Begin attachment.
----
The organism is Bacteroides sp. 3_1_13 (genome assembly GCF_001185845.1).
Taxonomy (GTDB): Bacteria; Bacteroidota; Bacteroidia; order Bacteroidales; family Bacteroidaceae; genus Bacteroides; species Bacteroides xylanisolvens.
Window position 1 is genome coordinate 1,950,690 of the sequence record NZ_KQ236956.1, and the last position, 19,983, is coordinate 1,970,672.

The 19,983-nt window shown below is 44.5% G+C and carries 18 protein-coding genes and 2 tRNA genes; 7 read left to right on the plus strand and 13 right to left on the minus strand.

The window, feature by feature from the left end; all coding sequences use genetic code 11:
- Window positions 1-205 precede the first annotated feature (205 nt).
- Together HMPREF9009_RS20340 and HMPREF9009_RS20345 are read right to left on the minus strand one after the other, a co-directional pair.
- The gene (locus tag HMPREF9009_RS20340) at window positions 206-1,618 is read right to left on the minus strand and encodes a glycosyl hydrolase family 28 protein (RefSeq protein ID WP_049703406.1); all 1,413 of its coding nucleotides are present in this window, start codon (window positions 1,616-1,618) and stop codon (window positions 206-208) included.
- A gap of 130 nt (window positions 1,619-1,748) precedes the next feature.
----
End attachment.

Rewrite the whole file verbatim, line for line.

The organism is Bacteroides sp. 3_1_13 (genome assembly GCF_001185845.1).
Taxonomy (GTDB): Bacteria; Bacteroidota; Bacteroidia; order Bacteroidales; family Bacteroidaceae; genus Bacteroides; species Bacteroides xylanisolvens.
Window position 1 is genome coordinate 1,950,690 of the sequence record NZ_KQ236956.1, and the last position, 19,983, is coordinate 1,970,672.

The 19,983-nt window shown below is 44.5% G+C and carries 18 protein-coding genes and 2 tRNA genes; 7 read left to right on the plus strand and 13 right to left on the minus strand.

The window, feature by feature from the left end; all coding sequences use genetic code 11:
- Window positions 1-205 precede the first annotated feature (205 nt).
- Together HMPREF9009_RS20340 and HMPREF9009_RS20345 are read right to left on the minus strand one after the other, a co-directional pair.
- The gene (locus tag HMPREF9009_RS20340) at window positions 206-1,618 is read right to left on the minus strand and encodes a glycosyl hydrolase family 28 protein (RefSeq protein ID WP_049703406.1); all 1,413 of its coding nucleotides are present in this window, start codon (window positions 1,616-1,618) and stop codon (window positions 206-208) included.
- A gap of 130 nt (window positions 1,619-1,748) precedes the next feature.